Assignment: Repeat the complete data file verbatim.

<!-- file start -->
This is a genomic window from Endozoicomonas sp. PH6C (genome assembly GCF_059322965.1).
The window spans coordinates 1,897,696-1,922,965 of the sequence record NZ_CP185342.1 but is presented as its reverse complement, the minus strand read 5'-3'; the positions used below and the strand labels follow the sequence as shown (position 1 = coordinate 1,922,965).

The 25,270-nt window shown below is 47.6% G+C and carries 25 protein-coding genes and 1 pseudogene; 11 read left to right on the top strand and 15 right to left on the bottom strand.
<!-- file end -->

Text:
This is a genomic window from Endozoicomonas sp. PH6C (genome assembly GCF_059322965.1).
The window spans coordinates 1,897,696-1,922,965 of the sequence record NZ_CP185342.1 but is presented as its reverse complement, the minus strand read 5'-3'; the positions used below and the strand labels follow the sequence as shown (position 1 = coordinate 1,922,965).

The 25,270-nt window shown below is 47.6% G+C and carries 25 protein-coding genes and 1 pseudogene; 11 read left to right on the top strand and 15 right to left on the bottom strand.